Depression is another bedfellow of Fibromyalgia, I have previously talked about Depression at a time when luckily it barely featured in my life. Now whilst I am in a Fibro Flare Up it is another story, the key difference between Fibromyalgia Depression and standalone Depression for me is that the depression is caused by the Fibromyalgia. I think about my life before I had Fibro and all the things I could do and look at what I can manage now and I can’t help but be brought down. Most of the time I lift myself up with my creativity and my blogging which I truly love but when the flare-up is at its worst I can maybe apply myself to something for about 15 minutes and then need a rest and that is truly depressing.
Anxiety is another condition that can run alongside Fibromyalgia. Again much like Depression, it is triggered by the effects of the Fibro rather than existing in its own right. For instance, for me, job security is a source of anxiety. There is a very real chance that at some point I may well end up losing my job due to sickness absence. The reality of a chronic health condition is that things can flare up at end time and you often have little control over this. No doubt this is the reason why many people with Fibromyalgia either don’t work or are self-employed which enables them to work when they can and rest when they can’t. I am at the moment trying to fight the anxiety of my situation but it is difficult.
My Less Obvious Symptoms
You will note I said “my” less obvious symptoms because there is a good chance that others with Fibro may or may not share these issues.
It is fair to say that this has been a long-term problem for me to a lesser degree long before the rest of the Fibro problems landed at my front door. I am not talking about a little niggle that goes after a quick scratch I am talking about itches that can drive you out of your mind nearly, that do not go after using a back scratcher (or preferably some else’s hand) until you are sore from the rubbing. When I am heading into a flare-up I sometimes find that the itching intensifies, the only way I can describe it is somewhere between prickly heat and insects crawling all over your skin. I can never predict which part of my body it will affect either and without wanting to alter the tone – if it will be somewhere that can be scratched in public – just saying!
This also is far from attractive, I have to say as it is far worse at night (other than during the summer) I previously incorrectly put it down to the Amitriptyline but when I discussed this with the doctor they said this is highly unlikely because the Amitriptyline actually dries up secretions which is the reason why I often wake with a dry mouth. So, unfortunately, the sweating is not something that can be dealt with as a side effect but another symptom of the Fibromyalgia. To put this in perspective think of waking up with all the bed linen soaking wet, or to be simply sitting still on a chair and all your clothes are suddenly wet through with no exertion or change in the room temperature. Any ladies going through the change (I think without HRT?? – I have not got that far yet) you have my sympathies as I think this is a symptom we share.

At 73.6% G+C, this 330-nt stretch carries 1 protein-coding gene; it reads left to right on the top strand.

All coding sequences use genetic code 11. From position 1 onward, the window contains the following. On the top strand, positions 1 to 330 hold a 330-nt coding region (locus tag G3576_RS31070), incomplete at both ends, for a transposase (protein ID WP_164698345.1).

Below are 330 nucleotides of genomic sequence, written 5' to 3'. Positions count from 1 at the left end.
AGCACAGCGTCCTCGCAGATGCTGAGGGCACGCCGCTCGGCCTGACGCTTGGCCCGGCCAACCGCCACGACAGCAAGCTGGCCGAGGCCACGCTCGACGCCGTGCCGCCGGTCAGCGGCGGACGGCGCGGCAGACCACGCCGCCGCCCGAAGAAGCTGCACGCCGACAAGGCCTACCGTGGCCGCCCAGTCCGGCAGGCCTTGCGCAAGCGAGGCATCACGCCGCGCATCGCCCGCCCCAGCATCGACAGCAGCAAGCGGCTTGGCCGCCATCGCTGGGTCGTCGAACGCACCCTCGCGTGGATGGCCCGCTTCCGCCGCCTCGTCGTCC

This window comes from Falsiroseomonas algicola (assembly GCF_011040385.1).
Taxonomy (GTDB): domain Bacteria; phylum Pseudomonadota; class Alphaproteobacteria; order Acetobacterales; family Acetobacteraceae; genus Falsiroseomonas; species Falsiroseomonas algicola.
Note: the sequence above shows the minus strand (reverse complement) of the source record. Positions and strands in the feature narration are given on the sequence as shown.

What is this about? It mainly seems to happen when I am relaxed and unaware for instance if I am caught up in a good TV program and my muscles simply start twitching. It often happens in my jaw or my shoulders but can happen in any part of my body. When it first happened I think it gave Michael a bit of a fright as he thought I was having a stroke or something. Now he is more used to it and tends to say something like “twitchy much” this twitching doesn’t hurt, if anything I think it is my muscles relaxing which must be a good thing.
So what is Fibromyalgia?
To sum things up Fibromyalgia is a hotchpotch of many possible symptoms. So next time someone tells you they have Fibromyalgia the best advice I can give you is to ask them about it and see what this means to them and how it affects their life. Take it from me it means a lot when someone manages to reach beyond the label and begin to understand the reality of living with a condition like this.